Davis, of course, was inactive for that game in St. Louis. The Broncos needed linebacker depth when they brought him aboard, but they didn't need it bad enough to play someone who had not yet been able to get a feel for the playbook.
The time would come for Davis to step into the spotlight, but in his first weeks in Denver, Davis was brought into the fold as a backup for Marshall, who was in the middle of a breakout season in his first year as the team's starting middle linebacker.
Marshall, whose first season in the NFL mirrored Davis' in its ups and downs of being waived and re-signed multiple times, was more than happy to help Davis get adjusted as best he could. When Marshall first came to Denver, he observed the leadership demonstrated by Peyton Manning, Champ Bailey and Paris Lenon, and he knew that when the time came for him to fill that role for someone else, he wouldn't hesitate.
"I had a lot of good examples to learn from," Marshall says. "When it came time for me to bring some young guys along, I was all for it."
Davis particularly took to Marshall not only as something of a mentor but also as a role model.
"I love his story because it's so similar to mine," Davis says. "Being cut so many times and proving everybody wrong, I think that's why we connect so well. We kind of understand each other and the fight that we've had to go through to get to where we are today. But I love Brandon. He's the kind of guy that's going to tell you when you're not doing something right, but then he's also going to help you fix it, too. He's definitely a very caring teammate."
As Marshall offered advice, he could tell Davis had the talent to succeed as more than just a reserve linebacker.
"He came in, and I noticed right away that he was an extremely smart player," Marshall says. He came and picked the defense up quicker than some of the other guys we had."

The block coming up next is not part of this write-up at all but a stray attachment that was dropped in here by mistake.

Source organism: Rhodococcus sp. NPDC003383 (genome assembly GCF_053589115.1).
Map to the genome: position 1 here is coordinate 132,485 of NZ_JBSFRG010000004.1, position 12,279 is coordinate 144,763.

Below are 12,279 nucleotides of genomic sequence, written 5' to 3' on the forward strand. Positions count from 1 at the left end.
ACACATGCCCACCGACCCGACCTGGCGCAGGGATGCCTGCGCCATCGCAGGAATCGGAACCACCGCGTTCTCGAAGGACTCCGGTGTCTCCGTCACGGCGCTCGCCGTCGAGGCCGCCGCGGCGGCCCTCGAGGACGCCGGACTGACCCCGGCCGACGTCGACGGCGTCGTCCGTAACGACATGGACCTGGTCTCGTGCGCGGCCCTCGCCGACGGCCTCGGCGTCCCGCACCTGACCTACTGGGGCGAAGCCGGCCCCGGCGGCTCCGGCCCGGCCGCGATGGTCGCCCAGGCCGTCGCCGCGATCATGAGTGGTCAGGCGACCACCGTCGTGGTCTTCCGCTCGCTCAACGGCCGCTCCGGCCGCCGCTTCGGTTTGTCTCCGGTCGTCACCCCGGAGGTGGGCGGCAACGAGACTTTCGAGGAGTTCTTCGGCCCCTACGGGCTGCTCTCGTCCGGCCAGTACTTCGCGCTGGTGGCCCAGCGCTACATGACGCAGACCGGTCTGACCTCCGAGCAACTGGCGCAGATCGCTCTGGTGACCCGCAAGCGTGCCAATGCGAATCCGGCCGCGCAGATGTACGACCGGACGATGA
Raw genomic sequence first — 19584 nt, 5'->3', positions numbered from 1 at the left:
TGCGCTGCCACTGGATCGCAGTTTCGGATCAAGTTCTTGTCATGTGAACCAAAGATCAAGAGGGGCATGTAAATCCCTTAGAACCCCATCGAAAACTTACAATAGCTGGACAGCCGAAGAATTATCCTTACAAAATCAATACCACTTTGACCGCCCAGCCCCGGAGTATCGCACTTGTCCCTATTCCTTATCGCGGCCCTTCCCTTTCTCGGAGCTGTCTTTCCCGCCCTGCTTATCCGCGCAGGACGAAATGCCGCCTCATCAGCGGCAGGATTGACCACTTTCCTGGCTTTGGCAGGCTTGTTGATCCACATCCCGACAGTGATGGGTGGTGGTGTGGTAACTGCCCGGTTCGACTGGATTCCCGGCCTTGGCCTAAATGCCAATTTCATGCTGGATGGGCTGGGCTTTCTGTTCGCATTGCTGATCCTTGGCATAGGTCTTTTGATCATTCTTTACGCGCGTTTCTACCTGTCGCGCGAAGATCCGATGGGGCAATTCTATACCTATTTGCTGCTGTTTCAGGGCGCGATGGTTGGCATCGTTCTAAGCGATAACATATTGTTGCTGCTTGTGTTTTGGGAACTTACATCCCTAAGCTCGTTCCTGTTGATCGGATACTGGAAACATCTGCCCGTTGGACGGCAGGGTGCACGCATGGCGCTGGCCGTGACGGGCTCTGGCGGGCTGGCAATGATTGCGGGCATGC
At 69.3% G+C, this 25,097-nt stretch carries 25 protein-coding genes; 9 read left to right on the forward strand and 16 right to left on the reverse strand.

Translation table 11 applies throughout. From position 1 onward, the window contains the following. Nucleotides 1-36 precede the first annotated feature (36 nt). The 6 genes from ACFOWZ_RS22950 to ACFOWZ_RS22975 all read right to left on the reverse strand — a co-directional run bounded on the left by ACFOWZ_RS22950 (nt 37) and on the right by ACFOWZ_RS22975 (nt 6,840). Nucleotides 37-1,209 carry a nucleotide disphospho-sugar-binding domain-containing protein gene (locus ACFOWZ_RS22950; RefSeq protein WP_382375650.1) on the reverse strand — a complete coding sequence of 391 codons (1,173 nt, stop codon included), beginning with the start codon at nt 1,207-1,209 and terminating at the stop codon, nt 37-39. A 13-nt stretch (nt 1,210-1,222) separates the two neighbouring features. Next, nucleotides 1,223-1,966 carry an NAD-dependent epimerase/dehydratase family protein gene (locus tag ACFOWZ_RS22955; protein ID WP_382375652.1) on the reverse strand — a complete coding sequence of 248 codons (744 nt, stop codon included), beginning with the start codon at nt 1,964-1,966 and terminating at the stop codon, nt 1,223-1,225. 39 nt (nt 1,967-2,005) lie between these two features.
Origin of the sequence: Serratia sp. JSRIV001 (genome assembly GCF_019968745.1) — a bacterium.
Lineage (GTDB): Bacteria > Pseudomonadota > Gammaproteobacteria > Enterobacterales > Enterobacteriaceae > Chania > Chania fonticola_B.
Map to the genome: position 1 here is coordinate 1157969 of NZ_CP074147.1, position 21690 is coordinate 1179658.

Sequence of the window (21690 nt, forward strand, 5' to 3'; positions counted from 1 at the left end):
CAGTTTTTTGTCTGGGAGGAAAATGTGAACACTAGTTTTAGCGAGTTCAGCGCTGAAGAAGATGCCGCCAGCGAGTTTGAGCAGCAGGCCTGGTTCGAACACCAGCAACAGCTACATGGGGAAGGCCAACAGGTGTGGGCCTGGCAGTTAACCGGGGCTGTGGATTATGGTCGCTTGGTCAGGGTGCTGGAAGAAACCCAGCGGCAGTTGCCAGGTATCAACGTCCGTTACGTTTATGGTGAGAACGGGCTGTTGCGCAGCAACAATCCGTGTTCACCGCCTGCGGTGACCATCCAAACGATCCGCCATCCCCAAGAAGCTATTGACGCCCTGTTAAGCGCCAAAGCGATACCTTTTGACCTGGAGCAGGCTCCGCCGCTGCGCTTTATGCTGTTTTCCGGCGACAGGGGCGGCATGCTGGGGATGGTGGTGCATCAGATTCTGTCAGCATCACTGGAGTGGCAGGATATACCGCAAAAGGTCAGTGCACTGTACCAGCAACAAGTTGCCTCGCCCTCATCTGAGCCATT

When Marshall went down with a foot sprain in Week 15, about a month after Davis joined the team, the Broncos learned how fortunate they were to get a player as talented and smart as him.
"Especially after I went down with a foot injury, they felt comfortable putting him in over some of the other guys we had," Marshall says, "and I think that was a testament to his football IQ and how hard he worked. When he came in, I knew he was going to be a good player."
In Week 16, Davis' first start, he was a busy man, making eight total tackles. He added six in his second start in Week 17 against the Raiders.
But that promising start wasn't just the product of Davis' hard work alone. Marshall also brought the rookie along with extra instruction, helping him understand defensive plays as best as he could.
"What I wanted to do was come in and learn the playbook and learn where I was supposed to be and what I was supposed to do," Davis says. "But in every play, there's different nuances and different things that may come up that may not necessarily be in the playbook. For me, he was able to really tell me the things that the playbook or the pages weren't going to tell me that the coach didn't necessarily have the time to tell me because I just came over and I had to get ready for the week. So we were preparing for a team, but he was really able to give me the ins and outs of the calls, more so than just my assignment."